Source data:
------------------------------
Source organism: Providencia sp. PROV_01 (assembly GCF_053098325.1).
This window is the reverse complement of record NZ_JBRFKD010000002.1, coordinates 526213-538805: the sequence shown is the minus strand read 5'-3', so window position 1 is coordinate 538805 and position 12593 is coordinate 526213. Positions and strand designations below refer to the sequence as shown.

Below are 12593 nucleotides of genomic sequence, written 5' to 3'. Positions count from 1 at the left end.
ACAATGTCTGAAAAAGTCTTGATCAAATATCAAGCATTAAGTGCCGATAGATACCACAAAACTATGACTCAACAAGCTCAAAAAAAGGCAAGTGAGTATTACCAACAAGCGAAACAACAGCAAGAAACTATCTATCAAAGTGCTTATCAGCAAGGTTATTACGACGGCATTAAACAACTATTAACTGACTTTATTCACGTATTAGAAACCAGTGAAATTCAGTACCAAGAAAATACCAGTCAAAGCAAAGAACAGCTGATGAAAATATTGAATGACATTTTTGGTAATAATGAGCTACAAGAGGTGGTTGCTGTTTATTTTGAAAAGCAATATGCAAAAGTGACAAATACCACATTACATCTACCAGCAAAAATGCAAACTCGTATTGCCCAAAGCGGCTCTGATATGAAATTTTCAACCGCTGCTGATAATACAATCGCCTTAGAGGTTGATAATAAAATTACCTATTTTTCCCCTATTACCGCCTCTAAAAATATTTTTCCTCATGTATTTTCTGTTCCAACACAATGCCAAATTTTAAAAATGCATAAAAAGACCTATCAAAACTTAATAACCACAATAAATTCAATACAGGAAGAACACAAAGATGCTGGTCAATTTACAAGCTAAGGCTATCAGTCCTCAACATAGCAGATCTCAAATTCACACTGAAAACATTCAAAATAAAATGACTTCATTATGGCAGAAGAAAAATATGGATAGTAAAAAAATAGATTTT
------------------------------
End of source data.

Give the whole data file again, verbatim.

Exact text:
Source organism: Providencia sp. PROV_01 (assembly GCF_053098325.1).
This window is the reverse complement of record NZ_JBRFKD010000002.1, coordinates 526213-538805: the sequence shown is the minus strand read 5'-3', so window position 1 is coordinate 538805 and position 12593 is coordinate 526213. Positions and strand designations below refer to the sequence as shown.

Below are 12593 nucleotides of genomic sequence, written 5' to 3'. Positions count from 1 at the left end.
ACAATGTCTGAAAAAGTCTTGATCAAATATCAAGCATTAAGTGCCGATAGATACCACAAAACTATGACTCAACAAGCTCAAAAAAAGGCAAGTGAGTATTACCAACAAGCGAAACAACAGCAAGAAACTATCTATCAAAGTGCTTATCAGCAAGGTTATTACGACGGCATTAAACAACTATTAACTGACTTTATTCACGTATTAGAAACCAGTGAAATTCAGTACCAAGAAAATACCAGTCAAAGCAAAGAACAGCTGATGAAAATATTGAATGACATTTTTGGTAATAATGAGCTACAAGAGGTGGTTGCTGTTTATTTTGAAAAGCAATATGCAAAAGTGACAAATACCACATTACATCTACCAGCAAAAATGCAAACTCGTATTGCCCAAAGCGGCTCTGATATGAAATTTTCAACCGCTGCTGATAATACAATCGCCTTAGAGGTTGATAATAAAATTACCTATTTTTCCCCTATTACCGCCTCTAAAAATATTTTTCCTCATGTATTTTCTGTTCCAACACAATGCCAAATTTTAAAAATGCATAAAAAGACCTATCAAAACTTAATAACCACAATAAATTCAATACAGGAAGAACACAAAGATGCTGGTCAATTTACAAGCTAAGGCTATCAGTCCTCAACATAGCAGATCTCAAATTCACACTGAAAACATTCAAAATAAAATGACTTCATTATGGCAGAAGAAAAATATGGATAGTAAAAAAATAGATTTT